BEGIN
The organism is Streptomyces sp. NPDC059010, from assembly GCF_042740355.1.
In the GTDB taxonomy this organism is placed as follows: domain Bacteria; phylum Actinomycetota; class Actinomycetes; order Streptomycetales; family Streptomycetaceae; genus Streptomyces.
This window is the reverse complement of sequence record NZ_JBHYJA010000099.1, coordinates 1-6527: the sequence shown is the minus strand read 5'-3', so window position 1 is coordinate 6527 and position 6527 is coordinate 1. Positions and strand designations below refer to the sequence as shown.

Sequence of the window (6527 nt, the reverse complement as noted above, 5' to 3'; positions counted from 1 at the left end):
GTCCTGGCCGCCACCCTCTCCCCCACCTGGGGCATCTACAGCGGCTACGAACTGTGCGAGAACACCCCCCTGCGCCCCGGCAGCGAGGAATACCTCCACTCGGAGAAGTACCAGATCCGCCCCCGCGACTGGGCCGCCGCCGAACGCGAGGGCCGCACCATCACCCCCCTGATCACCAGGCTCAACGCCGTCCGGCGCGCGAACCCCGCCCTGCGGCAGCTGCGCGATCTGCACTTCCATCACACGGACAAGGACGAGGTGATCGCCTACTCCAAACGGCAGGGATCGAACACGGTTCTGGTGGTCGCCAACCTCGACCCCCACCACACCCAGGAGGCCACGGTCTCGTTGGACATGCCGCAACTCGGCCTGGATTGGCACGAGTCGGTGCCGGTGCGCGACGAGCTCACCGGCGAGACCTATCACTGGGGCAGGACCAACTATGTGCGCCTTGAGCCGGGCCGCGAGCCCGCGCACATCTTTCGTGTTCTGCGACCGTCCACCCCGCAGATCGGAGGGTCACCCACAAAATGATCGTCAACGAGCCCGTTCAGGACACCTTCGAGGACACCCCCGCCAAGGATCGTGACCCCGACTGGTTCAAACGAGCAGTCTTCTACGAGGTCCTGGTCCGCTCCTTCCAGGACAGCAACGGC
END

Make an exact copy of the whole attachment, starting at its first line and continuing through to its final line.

The organism is Streptomyces sp. NPDC059010, from assembly GCF_042740355.1.
In the GTDB taxonomy this organism is placed as follows: domain Bacteria; phylum Actinomycetota; class Actinomycetes; order Streptomycetales; family Streptomycetaceae; genus Streptomyces.
This window is the reverse complement of sequence record NZ_JBHYJA010000099.1, coordinates 1-6527: the sequence shown is the minus strand read 5'-3', so window position 1 is coordinate 6527 and position 6527 is coordinate 1. Positions and strand designations below refer to the sequence as shown.

Sequence of the window (6527 nt, the reverse complement as noted above, 5' to 3'; positions counted from 1 at the left end):
GTCCTGGCCGCCACCCTCTCCCCCACCTGGGGCATCTACAGCGGCTACGAACTGTGCGAGAACACCCCCCTGCGCCCCGGCAGCGAGGAATACCTCCACTCGGAGAAGTACCAGATCCGCCCCCGCGACTGGGCCGCCGCCGAACGCGAGGGCCGCACCATCACCCCCCTGATCACCAGGCTCAACGCCGTCCGGCGCGCGAACCCCGCCCTGCGGCAGCTGCGCGATCTGCACTTCCATCACACGGACAAGGACGAGGTGATCGCCTACTCCAAACGGCAGGGATCGAACACGGTTCTGGTGGTCGCCAACCTCGACCCCCACCACACCCAGGAGGCCACGGTCTCGTTGGACATGCCGCAACTCGGCCTGGATTGGCACGAGTCGGTGCCGGTGCGCGACGAGCTCACCGGCGAGACCTATCACTGGGGCAGGACCAACTATGTGCGCCTTGAGCCGGGCCGCGAGCCCGCGCACATCTTTCGTGTTCTGCGACCGTCCACCCCGCAGATCGGAGGGTCACCCACAAAATGATCGTCAACGAGCCCGTTCAGGACACCTTCGAGGACACCCCCGCCAAGGATCGTGACCCCGACTGGTTCAAACGAGCAGTCTTCTACGAGGTCCTGGTCCGCTCCTTCCAGGACAGCAACGGC